• The impact of this jobs bill on the economy is strongly positive in the near term, while the impact on our long-term fiscal problem is insignificant.

    Extension of UI and COBRA to the end of the year and continuing fiscal assistance to the states are widely recognized as effective measures to boost economic activity and create jobs in an economy with substantial excess unemployment and productive capacity. These measures are strictly temporary, and the history of past recessions and recoveries shows that they have always been allowed to expire once a strong and sustainable economic recovery is underway. Because these measures are temporary, they do not add significantly to the long-term budget deficit. In total, the parts of the bill whose costs are not offset — including the SGR fix — would increase the projected long-term budget gap (through 2050) by well under 1 percent. [4]
  • Contemporaneous efforts to reduce the deficit defeat the purpose of efforts to stimulate a weak economy.

    For Congress to require contemporaneous cuts in federal spending or tax increases so that measures to boost the economy do not increase short-term deficits would be unwise and counter-productive — it would reduce the overall demand for goods and services and thereby partially or fully cancel out the very economic boost that the recovery measures are designed to provide. Legislation that includes offsets that take effect only after the economy is fully back on track would not cause this problem to occur. But, requiring their inclusion could make it impossible for Congress to pass the legislation in the first place, particularly given the need for 60 votes in the Senate to pass virtually any measure. [5] And if the choice is between instituting temporary measures to shore up the economy even if the measures are not paid for and taking no action because the cost of the measures is not offset, the answer should be clear cut. Since the economic benefit of temporary measures such as extending UI benefits and state fiscal relief would be substantial while the impact on the long-term deficit would be tiny, Congress should not hesitate to enact such measures.
  • Restricting the search for offsets to spending cuts does not make sense economically.

    To be sure, in the best case scenario, policymakers would include provisions in the jobs bill that offset the short-run increases in the deficit with savings that would take effect after the economy is fully back on track (perhaps in 2015), so that the legislation would not have even a small impact on long-term deficits. And if including such offsets were politically feasible, it would be unwise to limit the search for offsets to spending measures; budget savings achieved through eliminating tax loopholes and inefficient tax expenditures are every bit as valuable as those achieved by cutting wasteful spending. Serious analysts recognize that solving the long-term deficit problem will require measures on both the spending and revenue sides of the budget; the same principle applies to finding offsets in the intermediate term.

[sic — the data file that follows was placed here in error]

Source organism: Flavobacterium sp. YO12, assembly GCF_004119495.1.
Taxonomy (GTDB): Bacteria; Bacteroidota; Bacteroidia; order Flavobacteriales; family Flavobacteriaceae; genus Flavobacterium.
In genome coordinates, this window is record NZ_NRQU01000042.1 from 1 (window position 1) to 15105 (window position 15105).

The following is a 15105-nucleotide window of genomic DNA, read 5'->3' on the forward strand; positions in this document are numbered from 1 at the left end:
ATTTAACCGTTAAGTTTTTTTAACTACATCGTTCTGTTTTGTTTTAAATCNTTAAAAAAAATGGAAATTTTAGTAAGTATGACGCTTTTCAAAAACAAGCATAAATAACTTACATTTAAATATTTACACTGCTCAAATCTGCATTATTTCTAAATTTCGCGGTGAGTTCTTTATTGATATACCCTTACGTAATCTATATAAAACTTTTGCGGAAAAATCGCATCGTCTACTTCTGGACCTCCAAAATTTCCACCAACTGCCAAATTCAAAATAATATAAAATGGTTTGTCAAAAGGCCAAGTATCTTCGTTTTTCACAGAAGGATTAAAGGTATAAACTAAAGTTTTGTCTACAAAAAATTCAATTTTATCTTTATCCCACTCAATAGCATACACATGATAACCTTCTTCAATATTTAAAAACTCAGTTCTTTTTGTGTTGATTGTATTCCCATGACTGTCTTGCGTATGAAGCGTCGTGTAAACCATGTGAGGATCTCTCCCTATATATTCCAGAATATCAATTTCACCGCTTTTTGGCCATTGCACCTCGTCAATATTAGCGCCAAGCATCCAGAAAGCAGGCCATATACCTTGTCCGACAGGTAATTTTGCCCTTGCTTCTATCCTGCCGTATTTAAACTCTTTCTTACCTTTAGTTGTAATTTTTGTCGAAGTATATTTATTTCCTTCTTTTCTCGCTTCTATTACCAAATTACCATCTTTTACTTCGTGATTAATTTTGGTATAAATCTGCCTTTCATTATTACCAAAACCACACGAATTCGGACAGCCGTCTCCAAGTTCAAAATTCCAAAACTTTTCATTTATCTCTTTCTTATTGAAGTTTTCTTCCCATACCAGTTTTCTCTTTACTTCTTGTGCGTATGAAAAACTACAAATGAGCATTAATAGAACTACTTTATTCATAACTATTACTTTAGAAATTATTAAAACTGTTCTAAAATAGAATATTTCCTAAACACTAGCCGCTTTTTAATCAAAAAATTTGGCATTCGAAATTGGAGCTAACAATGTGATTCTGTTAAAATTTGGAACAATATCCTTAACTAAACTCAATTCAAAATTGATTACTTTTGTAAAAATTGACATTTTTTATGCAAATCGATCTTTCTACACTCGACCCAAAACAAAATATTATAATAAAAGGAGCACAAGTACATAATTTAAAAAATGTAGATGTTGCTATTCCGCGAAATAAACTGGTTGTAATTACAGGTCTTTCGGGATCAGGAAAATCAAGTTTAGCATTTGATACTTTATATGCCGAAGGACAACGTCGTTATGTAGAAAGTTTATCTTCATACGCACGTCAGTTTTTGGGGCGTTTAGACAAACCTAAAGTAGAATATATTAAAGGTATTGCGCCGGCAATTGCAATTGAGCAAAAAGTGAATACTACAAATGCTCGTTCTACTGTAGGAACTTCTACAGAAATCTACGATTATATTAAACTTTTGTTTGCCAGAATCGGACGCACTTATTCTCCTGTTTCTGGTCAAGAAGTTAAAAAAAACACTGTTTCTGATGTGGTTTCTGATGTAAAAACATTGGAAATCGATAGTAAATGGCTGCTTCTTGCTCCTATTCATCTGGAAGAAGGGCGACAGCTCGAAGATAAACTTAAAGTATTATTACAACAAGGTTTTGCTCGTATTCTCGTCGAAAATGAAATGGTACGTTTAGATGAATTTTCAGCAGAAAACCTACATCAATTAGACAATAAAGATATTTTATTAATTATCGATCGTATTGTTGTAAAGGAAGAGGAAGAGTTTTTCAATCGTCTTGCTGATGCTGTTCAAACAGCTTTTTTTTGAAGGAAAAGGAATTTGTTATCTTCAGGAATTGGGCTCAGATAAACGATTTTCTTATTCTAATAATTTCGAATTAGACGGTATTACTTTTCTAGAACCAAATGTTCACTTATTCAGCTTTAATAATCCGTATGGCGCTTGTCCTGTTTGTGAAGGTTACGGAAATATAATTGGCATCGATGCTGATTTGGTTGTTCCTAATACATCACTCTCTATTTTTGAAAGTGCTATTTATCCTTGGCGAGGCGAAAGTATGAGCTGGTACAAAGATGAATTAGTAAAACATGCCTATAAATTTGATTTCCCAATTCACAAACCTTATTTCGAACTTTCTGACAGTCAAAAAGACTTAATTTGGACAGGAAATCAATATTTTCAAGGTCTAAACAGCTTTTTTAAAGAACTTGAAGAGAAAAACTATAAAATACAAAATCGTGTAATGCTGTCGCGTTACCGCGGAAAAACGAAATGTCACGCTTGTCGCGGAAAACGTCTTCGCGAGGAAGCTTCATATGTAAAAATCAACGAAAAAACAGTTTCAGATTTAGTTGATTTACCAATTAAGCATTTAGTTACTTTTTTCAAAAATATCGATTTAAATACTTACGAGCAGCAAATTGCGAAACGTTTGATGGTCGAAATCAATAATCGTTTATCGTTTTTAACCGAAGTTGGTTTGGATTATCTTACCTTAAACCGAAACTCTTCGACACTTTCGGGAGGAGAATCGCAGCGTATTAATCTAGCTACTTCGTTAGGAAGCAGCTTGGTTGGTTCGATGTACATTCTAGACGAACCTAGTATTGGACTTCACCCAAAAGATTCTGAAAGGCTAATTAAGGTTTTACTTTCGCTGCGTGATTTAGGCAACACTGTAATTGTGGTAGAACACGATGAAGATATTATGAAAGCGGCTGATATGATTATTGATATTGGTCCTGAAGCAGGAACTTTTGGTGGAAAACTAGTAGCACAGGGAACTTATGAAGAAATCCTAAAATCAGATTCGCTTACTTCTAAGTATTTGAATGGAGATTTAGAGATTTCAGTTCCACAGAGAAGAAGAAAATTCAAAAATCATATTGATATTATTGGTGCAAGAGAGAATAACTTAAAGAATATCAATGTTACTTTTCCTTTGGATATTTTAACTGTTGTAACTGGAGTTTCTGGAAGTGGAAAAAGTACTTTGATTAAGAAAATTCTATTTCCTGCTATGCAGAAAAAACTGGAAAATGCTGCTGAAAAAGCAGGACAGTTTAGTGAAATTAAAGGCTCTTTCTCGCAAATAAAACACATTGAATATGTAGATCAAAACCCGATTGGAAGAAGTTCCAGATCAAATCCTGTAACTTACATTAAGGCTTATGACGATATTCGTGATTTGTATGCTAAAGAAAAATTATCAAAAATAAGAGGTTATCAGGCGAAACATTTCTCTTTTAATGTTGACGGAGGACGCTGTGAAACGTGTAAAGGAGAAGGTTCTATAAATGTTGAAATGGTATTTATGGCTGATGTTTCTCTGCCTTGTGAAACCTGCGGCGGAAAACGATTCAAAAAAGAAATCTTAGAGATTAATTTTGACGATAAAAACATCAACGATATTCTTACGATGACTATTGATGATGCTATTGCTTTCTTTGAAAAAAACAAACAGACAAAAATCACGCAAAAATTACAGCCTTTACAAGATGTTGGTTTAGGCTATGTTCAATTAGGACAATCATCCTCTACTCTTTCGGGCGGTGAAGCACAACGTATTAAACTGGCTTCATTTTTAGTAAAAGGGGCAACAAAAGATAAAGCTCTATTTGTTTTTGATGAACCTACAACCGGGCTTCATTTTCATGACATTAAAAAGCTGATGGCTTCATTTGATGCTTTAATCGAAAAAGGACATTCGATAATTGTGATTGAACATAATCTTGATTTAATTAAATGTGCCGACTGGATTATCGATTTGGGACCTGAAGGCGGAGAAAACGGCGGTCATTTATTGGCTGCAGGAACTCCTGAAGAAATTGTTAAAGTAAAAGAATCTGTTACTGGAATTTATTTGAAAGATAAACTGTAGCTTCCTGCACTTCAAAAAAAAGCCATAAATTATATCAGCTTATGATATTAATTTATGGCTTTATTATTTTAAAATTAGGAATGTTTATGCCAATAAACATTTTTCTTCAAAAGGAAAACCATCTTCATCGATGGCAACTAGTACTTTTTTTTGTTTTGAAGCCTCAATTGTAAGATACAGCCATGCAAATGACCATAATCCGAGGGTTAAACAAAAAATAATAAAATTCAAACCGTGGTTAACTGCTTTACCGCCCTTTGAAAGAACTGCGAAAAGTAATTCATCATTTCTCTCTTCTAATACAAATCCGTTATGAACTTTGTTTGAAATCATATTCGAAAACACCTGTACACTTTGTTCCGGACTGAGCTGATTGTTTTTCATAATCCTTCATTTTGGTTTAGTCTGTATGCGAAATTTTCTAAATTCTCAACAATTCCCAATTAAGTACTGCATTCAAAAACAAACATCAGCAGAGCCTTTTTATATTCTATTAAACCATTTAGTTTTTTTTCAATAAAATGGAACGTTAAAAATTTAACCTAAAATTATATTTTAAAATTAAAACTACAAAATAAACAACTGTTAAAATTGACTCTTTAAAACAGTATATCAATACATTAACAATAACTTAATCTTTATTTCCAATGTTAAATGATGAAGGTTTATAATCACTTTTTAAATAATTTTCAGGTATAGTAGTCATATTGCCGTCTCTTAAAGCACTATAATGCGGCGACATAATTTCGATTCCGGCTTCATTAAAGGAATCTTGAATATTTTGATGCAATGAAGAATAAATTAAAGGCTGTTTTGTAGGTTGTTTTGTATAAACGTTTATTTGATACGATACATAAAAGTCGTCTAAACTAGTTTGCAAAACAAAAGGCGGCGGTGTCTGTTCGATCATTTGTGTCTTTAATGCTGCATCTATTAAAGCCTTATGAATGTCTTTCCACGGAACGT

Nevertheless, many of the lawmakers who insist that extensions of UI benefits or state fiscal relief must be paid for also say that only spending reductions constitute acceptable offsets. These lawmakers often also assert that while temporary spending on unemployment benefits for jobless workers or state fiscal relief must be offset, permanent tax cuts need not be. Such a stance gets basic fiscal and economic policy backwards.
  • Not paying for measures like extending UI/COBRA or state fiscal relief does not violate PAYGO.

    Some opponents of the legislation argue that lawmakers who support extending UI, COBRA, and state fiscal relief without offsets are guilty of hypocrisy and of shamelessly maneuvering to circumvent the very pay-as-you-go law they voted for only a few months ago.

    Such charges are without foundation. Most PAYGO proponents have always said that the PAYGO rules can be waived in situations like those when temporary measures are needed to respond to a major economic downturn. The new PAYGO statute specifically exempts emergency measures from the PAYGO strictures, and the temporary measures needed during economic downturns have long been understood to be precisely the type of measures that should qualify. To ignore this component of the PAYGO law, and to try to use the law to block counter-cyclical measures to help a weak economy recover from a major downturn with near double-digit unemployment, would be to use the law in a way that would weaken the economy rather than strengthen it.